Bringing Up Bride: Gender, Class, and Marriage in Screwball Comedy
In the 1930s, a new film genre emerged in Hollywood: the screwball comedy. It quickly became one of the most successful film genres of the decade and has continued to be successful over the years, so it has had a lasting impact on the American film industry. Screwball comedies first emerged as a result of the Production Code of the early 1930s, which imposed restrictions on the content of Hollywood films, specifically regarding the issue of sex. Studios began making screwball comedies to “hit back at the conventions and sexual restraints of the polite new comedies and portrayed individuals – usually women – challenging and rising above those conventions, sometimes by being tougher and more efficient than their male counterparts” (Everson, 16). In these screwball comedies, “exaggerated comic violence” took the place of sex (Everson, 17). The deliberate defiance of these films quickly made it very popular among American film audiences. Its popularity can be attributed to a variety of other circumstances as well. The bleakness of life during the Great Depression gave Americans a need for escape, and these comical films provided them with this escape (Sikov, 16). The screwball genre confronted life’s problems with comedy. It addressed issues such as marriage and divorce, class divisions, and gender relations in a humorous and approachable manner. The issue of marriage and divorce was particularly significant in the 1930s due to steadily increasing divorce rates. The screwball comedies restored the confidence of American audiences by reaffirming the possibility of romance and marriage “in the face of the fact of its failure” (Shumway, 397). During the 1930s, women were gaining more independence, in the home and in the workplace, and screwball comedies dealt with this perceived threat as well (Sikov, 34). Screwball comedies showed audiences that traditional boundaries could be challenged but would ultimately be reinforced so as not to threaten the prevailing ideology of the time. This notion is essentially “what makes screwball comedy so liberating – the sense that rules of behavior can be shattered” but not irreparably (Sikov, 106).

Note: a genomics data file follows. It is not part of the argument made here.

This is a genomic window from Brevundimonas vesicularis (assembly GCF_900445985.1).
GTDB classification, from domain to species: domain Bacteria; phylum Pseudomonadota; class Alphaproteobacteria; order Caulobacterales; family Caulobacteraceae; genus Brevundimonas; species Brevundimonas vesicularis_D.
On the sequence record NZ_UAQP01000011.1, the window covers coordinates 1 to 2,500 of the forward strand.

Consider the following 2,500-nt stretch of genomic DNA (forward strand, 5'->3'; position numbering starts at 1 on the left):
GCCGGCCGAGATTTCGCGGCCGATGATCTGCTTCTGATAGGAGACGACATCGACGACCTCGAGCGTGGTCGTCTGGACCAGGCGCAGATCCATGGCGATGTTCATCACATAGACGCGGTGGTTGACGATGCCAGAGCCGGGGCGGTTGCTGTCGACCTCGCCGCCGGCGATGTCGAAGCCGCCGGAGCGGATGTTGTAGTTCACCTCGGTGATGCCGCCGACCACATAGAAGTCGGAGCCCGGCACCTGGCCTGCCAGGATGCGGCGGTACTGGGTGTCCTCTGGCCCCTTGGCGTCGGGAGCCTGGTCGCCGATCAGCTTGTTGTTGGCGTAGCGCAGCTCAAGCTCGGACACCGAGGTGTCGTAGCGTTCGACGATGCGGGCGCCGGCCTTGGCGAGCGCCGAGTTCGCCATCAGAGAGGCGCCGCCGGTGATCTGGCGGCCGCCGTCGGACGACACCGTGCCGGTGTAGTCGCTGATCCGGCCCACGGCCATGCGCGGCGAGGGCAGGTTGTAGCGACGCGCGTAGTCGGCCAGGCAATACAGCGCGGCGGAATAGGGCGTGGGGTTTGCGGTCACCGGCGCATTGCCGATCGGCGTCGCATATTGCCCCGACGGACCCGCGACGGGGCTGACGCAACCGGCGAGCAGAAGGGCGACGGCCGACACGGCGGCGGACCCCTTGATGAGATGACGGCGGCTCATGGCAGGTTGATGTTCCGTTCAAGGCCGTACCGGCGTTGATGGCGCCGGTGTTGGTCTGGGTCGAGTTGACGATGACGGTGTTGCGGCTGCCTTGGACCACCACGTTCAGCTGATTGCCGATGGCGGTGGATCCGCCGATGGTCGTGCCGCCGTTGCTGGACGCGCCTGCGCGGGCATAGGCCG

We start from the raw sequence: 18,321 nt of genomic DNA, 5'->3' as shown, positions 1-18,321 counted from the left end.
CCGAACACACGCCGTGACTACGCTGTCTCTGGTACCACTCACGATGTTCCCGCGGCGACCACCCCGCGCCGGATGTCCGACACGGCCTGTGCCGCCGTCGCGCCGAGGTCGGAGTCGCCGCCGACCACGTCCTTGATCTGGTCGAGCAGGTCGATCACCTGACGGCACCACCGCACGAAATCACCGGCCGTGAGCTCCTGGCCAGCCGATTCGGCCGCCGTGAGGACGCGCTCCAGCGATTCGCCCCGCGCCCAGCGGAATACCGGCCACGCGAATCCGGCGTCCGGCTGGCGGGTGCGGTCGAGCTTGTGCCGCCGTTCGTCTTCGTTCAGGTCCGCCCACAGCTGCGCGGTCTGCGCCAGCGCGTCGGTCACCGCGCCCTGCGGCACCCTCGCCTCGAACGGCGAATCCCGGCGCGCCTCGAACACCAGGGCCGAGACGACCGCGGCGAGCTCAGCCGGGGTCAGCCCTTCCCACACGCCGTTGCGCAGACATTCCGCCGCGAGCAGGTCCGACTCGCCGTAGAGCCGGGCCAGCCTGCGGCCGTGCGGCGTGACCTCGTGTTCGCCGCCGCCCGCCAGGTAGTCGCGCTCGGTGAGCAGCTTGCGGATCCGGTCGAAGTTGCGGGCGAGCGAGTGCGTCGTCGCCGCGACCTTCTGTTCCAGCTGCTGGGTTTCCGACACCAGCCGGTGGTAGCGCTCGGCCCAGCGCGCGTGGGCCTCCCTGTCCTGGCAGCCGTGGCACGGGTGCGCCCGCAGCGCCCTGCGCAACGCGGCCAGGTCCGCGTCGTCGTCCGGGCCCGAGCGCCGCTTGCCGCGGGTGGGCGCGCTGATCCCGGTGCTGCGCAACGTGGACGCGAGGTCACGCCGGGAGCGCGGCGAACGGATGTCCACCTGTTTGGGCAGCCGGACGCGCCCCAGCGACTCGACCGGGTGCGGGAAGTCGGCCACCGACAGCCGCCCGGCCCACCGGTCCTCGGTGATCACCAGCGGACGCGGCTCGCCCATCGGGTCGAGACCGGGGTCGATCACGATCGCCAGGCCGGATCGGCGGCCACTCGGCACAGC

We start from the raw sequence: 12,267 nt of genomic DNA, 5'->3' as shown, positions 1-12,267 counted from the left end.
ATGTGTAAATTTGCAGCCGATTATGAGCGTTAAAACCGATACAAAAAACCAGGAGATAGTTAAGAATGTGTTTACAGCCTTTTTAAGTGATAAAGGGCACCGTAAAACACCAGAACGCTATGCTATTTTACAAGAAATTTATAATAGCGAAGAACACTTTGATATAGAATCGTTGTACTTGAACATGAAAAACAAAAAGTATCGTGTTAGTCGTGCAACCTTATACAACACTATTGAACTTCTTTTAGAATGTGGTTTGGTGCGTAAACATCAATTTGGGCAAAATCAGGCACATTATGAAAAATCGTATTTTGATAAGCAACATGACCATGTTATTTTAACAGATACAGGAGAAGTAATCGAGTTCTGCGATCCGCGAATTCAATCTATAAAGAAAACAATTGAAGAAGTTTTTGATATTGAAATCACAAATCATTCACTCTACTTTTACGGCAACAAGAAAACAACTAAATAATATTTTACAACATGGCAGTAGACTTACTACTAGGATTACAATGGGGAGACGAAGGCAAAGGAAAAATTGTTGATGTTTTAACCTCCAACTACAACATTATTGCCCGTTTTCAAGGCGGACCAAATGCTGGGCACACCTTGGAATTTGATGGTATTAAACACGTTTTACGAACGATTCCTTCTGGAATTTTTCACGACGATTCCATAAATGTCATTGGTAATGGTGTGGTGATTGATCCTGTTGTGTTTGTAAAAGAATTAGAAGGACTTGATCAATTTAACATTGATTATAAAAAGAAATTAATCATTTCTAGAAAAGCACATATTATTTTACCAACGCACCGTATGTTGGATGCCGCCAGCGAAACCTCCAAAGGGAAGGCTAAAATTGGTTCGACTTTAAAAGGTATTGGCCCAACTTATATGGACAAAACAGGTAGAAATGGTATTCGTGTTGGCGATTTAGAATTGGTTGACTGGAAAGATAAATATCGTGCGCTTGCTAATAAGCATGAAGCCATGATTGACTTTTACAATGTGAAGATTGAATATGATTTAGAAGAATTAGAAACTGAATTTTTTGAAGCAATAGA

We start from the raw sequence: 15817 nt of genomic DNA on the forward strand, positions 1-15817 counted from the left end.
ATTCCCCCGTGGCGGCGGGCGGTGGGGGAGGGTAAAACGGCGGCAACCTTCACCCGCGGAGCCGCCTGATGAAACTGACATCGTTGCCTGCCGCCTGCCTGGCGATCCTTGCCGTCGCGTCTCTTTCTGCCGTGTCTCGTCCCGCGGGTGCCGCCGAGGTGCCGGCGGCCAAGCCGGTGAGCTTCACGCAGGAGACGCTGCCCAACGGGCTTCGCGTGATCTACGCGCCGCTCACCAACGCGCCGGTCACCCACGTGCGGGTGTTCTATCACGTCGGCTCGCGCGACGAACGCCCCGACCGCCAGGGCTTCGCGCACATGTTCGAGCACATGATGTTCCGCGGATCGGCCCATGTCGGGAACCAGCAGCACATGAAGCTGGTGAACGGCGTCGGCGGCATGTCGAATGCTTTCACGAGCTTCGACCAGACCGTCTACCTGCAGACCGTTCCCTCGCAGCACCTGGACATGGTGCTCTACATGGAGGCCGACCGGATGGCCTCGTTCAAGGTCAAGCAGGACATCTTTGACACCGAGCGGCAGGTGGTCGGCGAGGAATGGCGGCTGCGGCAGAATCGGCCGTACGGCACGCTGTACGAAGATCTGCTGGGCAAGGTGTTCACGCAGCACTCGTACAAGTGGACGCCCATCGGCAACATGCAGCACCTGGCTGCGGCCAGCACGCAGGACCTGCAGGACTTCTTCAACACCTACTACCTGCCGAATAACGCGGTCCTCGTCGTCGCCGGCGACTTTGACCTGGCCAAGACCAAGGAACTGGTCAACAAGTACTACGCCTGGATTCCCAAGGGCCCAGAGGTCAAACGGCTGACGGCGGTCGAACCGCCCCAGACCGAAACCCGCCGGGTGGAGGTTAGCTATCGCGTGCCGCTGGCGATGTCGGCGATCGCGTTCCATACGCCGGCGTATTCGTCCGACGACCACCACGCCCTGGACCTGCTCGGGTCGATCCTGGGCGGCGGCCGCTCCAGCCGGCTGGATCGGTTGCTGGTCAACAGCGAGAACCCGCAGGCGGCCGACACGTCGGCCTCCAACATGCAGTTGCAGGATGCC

The term screwball originated from the game of baseball – it is “an erratic pitch that is produced in an exact and deliberate way” (Sikov, 19). In the 1930s, screwball became a slang word meaning “insane or eccentric” (Sikov, 19). It is fitting that the film genre depicting eccentric characters engaged in erratic but deliberate behavior would be coined screwball comedy. The screwball comedy genre is first and foremost “an eccentrically comic battle of the sexes” (Gehring, 3). Screwball comedies are best known for the witty, fast-paced verbal exchanges between the leading male and female which “function mainly to create a sense of attraction” (Shumway, 404). Its other conventions include farcical situations (such as mistaken identity), physical humor, gender role reversal, and the comedy of remarriage Screwball comedy almost always depicts the idle rich, with one or both protagonists belonging to that class. This screwball convention is significant, because the world of the idle rich “is a metaphor for the reward that romance promises of love” (Shumway, 400). The genre is essentially a satire of the traditional love story, with “the more eccentric partner, invariably the woman, usually [managing] a victory over the less assertive, easily frustrated male” (Gehring, 4-6). The leading women of screwball comedy are highly independent and strong-willed, and they reject the dominant behavioral and ideological codes of society. They often assume the traditional role of the male in their relationships. It is thus the responsibility of the leading male to attempt to reassert his authority and bring the woman back into the dominant patriarchal code, and he is usually successful, although never completely. The screwball comedy films are “in essence voyages of self-discovery” (Sikov, 13), because the leading male and female learn something about themselves as a result of their relationship which helps them to resolve the conflicts of the film.